Nick Teint nick.teint at googlemail.com
Sat Jun 26 11:57:38 CEST 2010

2010/6/18 Shawn Steele <Shawn.Steele at microsoft.com>:
> That's nearly impossible to guarantee one way or the other.  http for example.  In http, shoving UTF-8 where it wasn't expected in an http request might not "work", however shoving punycode into the slot pretty much requires that someone be able to compare the punycode with the U-label and see if it’s the same.  Both approaches are likely broken in some cases, both might work in some cases.

Using UTF-8 also requires that someone be able to compare the U-label
with a Unicode string and see if it's the same. With Unicode,
equivalence is not as trivial as with ASCII.

IDNAbis moves the bigger part of this problem to the mapping and thus
to the user agent. However, section 5.4 of the protocol document does
mandate some checks, which imply some minimum standards in the mapping

These minimum standards are missing from just-use-UTF-8.

> It's not just UI, ACE is a cascading reaction, and then it leaks into places that were UTF-8/Unicode aware, so some place that already worked just fine with Unicode names has to make a change to realize that ACE is the same form, even though they may not have needed a change.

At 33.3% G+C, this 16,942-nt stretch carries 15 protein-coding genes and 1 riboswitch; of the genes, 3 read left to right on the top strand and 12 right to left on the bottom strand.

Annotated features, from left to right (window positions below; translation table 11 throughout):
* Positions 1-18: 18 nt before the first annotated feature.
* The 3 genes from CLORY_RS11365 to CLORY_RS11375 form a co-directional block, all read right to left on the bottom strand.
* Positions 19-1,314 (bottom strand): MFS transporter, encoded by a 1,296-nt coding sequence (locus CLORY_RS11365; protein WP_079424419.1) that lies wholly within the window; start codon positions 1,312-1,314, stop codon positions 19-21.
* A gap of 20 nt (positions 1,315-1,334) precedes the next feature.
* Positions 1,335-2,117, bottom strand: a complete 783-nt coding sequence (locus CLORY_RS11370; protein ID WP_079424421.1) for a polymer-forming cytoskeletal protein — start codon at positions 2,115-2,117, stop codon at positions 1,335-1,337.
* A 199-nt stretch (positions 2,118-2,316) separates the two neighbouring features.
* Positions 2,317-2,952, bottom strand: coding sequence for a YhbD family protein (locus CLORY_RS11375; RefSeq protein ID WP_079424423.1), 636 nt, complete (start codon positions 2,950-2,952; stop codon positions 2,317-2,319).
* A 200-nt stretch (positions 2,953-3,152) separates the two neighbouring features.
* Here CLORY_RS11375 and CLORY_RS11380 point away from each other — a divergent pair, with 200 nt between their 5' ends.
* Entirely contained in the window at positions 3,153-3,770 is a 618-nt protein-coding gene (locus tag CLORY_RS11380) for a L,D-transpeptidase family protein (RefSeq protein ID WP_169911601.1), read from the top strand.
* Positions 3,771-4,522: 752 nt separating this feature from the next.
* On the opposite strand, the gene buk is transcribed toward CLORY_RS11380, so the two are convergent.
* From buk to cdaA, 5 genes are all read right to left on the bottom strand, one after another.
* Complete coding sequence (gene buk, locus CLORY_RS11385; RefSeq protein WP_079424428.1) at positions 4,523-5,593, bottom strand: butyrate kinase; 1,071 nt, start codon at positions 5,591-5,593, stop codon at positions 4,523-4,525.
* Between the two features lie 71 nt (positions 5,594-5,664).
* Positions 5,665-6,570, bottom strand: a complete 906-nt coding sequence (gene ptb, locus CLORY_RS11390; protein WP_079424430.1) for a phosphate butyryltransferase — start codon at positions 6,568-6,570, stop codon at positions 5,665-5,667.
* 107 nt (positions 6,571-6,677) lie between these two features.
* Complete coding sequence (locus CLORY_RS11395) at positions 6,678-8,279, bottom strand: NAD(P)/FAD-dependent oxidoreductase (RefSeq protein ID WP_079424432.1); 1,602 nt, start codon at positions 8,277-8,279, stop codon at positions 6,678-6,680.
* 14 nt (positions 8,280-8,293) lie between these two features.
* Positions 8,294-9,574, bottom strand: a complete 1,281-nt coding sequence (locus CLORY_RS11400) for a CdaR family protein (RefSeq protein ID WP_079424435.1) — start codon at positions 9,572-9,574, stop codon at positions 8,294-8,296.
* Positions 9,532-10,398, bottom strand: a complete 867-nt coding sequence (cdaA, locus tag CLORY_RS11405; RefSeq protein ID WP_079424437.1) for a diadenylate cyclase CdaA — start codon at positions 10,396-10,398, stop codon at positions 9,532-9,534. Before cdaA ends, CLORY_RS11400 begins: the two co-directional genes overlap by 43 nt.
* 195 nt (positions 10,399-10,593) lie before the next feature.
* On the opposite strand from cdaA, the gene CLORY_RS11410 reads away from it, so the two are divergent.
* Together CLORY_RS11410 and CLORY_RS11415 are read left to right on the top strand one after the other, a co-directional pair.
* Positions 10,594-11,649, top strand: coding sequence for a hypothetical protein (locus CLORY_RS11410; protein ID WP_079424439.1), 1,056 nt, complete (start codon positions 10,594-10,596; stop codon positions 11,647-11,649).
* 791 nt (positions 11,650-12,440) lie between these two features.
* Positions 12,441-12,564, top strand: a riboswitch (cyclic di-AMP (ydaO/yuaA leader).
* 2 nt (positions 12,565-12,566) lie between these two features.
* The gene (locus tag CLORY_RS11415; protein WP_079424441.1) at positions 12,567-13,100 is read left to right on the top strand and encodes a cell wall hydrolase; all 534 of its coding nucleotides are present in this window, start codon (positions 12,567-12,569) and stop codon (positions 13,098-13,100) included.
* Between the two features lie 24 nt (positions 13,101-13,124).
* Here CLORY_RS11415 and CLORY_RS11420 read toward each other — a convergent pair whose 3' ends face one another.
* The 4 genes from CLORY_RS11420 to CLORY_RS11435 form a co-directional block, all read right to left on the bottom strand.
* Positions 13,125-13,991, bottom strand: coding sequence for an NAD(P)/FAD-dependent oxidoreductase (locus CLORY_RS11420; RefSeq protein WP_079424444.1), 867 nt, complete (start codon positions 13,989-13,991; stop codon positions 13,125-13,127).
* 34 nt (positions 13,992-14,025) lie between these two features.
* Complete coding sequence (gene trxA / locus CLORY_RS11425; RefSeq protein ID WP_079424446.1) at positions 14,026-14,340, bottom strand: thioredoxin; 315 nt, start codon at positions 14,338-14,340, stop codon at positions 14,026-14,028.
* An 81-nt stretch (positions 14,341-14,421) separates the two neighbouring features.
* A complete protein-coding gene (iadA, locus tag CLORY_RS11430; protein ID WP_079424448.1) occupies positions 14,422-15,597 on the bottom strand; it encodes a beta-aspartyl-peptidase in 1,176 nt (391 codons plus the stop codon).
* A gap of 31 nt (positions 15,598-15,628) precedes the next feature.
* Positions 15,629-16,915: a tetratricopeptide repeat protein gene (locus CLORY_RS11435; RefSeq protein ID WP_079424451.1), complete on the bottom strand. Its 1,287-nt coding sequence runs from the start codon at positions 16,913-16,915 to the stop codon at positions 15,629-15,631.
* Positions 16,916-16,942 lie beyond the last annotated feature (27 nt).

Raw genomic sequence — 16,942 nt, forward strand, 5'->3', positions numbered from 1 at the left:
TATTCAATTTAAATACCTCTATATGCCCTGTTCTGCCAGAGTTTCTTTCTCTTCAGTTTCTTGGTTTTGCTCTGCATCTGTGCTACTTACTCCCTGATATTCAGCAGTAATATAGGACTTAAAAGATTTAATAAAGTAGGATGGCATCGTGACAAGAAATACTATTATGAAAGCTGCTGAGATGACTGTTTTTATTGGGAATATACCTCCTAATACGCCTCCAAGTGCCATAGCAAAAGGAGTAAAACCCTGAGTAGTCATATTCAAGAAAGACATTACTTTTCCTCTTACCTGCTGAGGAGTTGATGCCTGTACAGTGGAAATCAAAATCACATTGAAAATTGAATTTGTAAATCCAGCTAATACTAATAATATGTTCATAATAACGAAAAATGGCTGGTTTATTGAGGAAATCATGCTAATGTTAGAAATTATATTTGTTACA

> ACE has "broken" almost everything here, even though ACE nominally shouldn't be a problem.  Those breaks are more ironic as most of those broken pieces already worked with Unicode.

Unfortunately, "already worked with Unicode" often means: Well, it's
8-bit clean and you can shove UTF-8 through. Such an approach is prone
to fails in edge cases.
For example, a user input method might produce NFD (instead of NFC) or
compatibility equivalents (e.g., U+00B5 – MICRO SIGN), etc.
Suddenly, it does not work, and debugging these cases is hard as you
can't see the difference.

Even worse are systems that do support UTF-8 (or other Unicode
encoding) but do things a bit differently. They might "just work" 95%
of the time.

With ACE, you have to think about correct normalisation as a software
engineer. And chances are that you get it right instead of getting
away with a solution that works "most of the time".


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